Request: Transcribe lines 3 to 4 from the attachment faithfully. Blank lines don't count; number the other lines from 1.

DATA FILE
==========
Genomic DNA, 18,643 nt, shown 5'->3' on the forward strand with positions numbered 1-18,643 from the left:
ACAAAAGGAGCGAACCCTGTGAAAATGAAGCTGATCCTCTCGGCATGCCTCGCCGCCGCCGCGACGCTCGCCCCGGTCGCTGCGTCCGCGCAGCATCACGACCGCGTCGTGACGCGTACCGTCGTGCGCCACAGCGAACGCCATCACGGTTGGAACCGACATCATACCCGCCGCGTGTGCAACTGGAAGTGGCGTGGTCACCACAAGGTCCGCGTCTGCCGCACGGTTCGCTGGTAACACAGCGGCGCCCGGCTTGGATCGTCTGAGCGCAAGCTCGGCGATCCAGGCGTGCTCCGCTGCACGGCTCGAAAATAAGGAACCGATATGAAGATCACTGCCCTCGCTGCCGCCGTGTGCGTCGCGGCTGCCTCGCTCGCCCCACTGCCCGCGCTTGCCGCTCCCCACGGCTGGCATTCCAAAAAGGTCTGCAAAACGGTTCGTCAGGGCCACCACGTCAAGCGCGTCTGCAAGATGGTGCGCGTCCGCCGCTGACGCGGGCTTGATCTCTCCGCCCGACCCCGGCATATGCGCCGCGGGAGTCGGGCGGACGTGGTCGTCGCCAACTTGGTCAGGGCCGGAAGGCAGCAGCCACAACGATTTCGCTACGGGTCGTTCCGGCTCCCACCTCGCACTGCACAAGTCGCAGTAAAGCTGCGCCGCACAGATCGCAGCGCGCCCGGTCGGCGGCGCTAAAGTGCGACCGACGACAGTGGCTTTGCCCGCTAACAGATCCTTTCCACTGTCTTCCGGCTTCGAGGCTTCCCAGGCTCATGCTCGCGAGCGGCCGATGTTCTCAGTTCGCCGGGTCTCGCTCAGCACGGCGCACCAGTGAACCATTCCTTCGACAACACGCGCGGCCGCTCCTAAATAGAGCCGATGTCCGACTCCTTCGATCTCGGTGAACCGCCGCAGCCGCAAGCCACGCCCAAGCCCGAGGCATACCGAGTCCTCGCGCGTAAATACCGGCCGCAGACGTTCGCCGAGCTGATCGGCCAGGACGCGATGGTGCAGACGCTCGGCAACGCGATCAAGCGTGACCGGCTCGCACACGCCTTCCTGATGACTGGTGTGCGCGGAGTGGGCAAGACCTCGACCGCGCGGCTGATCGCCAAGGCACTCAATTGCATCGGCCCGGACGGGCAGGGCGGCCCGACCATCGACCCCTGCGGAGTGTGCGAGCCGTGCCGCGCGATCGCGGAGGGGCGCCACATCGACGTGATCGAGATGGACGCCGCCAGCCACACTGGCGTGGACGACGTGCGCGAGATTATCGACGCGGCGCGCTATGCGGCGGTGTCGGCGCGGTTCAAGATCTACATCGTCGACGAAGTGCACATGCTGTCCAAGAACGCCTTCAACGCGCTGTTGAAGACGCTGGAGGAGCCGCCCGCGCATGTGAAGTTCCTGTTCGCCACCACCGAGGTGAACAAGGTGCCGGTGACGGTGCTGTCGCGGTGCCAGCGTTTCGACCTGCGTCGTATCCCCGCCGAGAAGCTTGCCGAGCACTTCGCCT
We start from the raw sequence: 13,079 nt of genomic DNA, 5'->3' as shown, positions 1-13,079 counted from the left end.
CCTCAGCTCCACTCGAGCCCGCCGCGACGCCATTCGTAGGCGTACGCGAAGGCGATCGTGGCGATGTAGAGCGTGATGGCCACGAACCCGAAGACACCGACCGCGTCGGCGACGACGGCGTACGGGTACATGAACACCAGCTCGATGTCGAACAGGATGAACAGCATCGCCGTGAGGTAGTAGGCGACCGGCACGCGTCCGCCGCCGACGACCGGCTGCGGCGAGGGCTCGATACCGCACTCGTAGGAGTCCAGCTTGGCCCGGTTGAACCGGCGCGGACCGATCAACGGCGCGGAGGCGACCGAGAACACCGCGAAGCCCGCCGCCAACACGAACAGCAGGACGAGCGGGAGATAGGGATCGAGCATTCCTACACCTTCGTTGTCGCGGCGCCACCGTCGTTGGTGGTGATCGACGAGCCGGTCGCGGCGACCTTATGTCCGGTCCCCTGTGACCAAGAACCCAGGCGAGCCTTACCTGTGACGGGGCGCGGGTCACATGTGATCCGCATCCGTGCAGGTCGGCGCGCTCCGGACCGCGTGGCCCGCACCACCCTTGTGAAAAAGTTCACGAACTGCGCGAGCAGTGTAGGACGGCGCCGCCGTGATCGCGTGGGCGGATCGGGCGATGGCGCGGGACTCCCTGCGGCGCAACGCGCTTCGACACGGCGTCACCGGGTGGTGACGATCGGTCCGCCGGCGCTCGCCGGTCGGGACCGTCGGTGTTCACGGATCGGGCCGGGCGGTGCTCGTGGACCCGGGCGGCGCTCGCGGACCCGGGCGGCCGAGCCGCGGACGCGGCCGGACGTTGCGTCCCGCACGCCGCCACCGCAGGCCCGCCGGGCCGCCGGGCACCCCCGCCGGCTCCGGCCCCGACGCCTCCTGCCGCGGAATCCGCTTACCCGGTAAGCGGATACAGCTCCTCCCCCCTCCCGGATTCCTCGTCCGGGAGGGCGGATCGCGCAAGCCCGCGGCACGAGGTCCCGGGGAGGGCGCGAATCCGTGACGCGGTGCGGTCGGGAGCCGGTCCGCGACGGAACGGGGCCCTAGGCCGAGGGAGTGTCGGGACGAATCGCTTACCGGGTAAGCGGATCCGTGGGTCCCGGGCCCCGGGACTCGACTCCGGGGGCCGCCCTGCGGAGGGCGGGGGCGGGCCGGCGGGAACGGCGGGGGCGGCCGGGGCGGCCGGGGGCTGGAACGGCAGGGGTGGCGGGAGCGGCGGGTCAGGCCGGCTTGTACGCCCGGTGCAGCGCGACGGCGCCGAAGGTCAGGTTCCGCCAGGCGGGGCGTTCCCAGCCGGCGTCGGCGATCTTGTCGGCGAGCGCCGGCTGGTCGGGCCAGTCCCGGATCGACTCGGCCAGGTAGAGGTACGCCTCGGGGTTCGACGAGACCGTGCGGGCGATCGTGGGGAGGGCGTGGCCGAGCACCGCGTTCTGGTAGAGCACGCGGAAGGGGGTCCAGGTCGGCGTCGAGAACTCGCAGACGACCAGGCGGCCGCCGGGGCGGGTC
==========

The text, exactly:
We start from the raw sequence: 13,079 nt of genomic DNA, 5'->3' as shown, positions 1-13,079 counted from the left end.
CCTCAGCTCCACTCGAGCCCGCCGCGACGCCATTCGTAGGCGTACGCGAAGGCGATCGTGGCGATGTAGAGCGTGATGGCCACGAACCCGAAGACACCGACCGCGTCGGCGACGACGGCGTACGGGTACATGAACACCAGCTCGATGTCGAACAGGATGAACAGCATCGCCGTGAGGTAGTAGGCGACCGGCACGCGTCCGCCGCCGACGACCGGCTGCGGCGAGGGCTCGATACCGCACTCGTAGGAGTCCAGCTTGGCCCGGTTGAACCGGCGCGGACCGATCAACGGCGCGGAGGCGACCGAGAACACCGCGAAGCCCGCCGCCAACACGAACAGCAGGACGAGCGGGAGATAGGGATCGAGCATTCCTACACCTTCGTTGTCGCGGCGCCACCGTCGTTGGTGGTGATCGACGAGCCGGTCGCGGCGACCTTATGTCCGGTCCCCTGTGACCAAGAACCCAGGCGAGCCTTACCTGTGACGGGGCGCGGGTCACATGTGATCCGCATCCGTGCAGGTCGGCGCGCTCCGGACCGCGTGGCCCGCACCACCCTTGTGAAAAAGTTCACGAACTGCGCGAGCAGTGTAGGACGGCGCCGCCGTGATCGCGTGGGCGGATCGGGCGATGGCGCGGGACTCCCTGCGGCGCAACGCGCTTCGACACGGCGTCACCGGGTGGTGACGATCGGTCCGCCGGCGCTCGCCGGTCGGGACCGTCGGTGTTCACGGATCGGGCCGGGCGGTGCTCGTGGACCCGGGCGGCGCTCGCGGACCCGGGCGGCCGAGCCGCGGACGCGGCCGGACGTTGCGTCCCGCACGCCGCCACCGCAGGCCCGCCGGGCCGCCGGGCACCCCCGCCGGCTCCGGCCCCGACGCCTCCTGCCGCGGAATCCGCTTACCCGGTAAGCGGATACAGCTCCTCCCCCCTCCCGGATTCCTCGTCCGGGAGGGCGGATCGCGCAAGCCCGCGGCACGAGGTCCCGGGGAGGGCGCGAATCCGTGACGCGGTGCGGTCGGGAGCCGGTCCGCGACGGAACGGGGCCCTAGGCCGAGGGAGTGTCGGGACGAATCGCTTACCGGGTAAGCGGATCCGTGGGTCCCGGGCCCCGGGACTCGACTCCGGGGGCCGCCCTGCGGAGGGCGGGGGCGGGCCGGCGGGAACGGCGGGGGCGGCCGGGGCGGCCGGGGGCTGGAACGGCAGGGGTGGCGGGAGCGGCGGGTCAGGCCGGCTTGTACGCCCGGTGCAGCGCGACGGCGCCGAAGGTCAGGTTCCGCCAGGCGGGGCGTTCCCAGCCGGCGTCGGCGATCTTGTCGGCGAGCGCCGGCTGGTCGGGCCAGTCCCGGATCGACTCGGCCAGGTAGAGGTACGCCTCGGGGTTCGACGAGACCGTGCGGGCGATCGTGGGGAGGGCGTGGCCGAGCACCGCGTTCTGGTAGAGCACGCGGAAGGGGGTCCAGGTCGGCGTCGAGAACTCGCAGACGACCAGGCGGCCGCCGGGGCGGGTC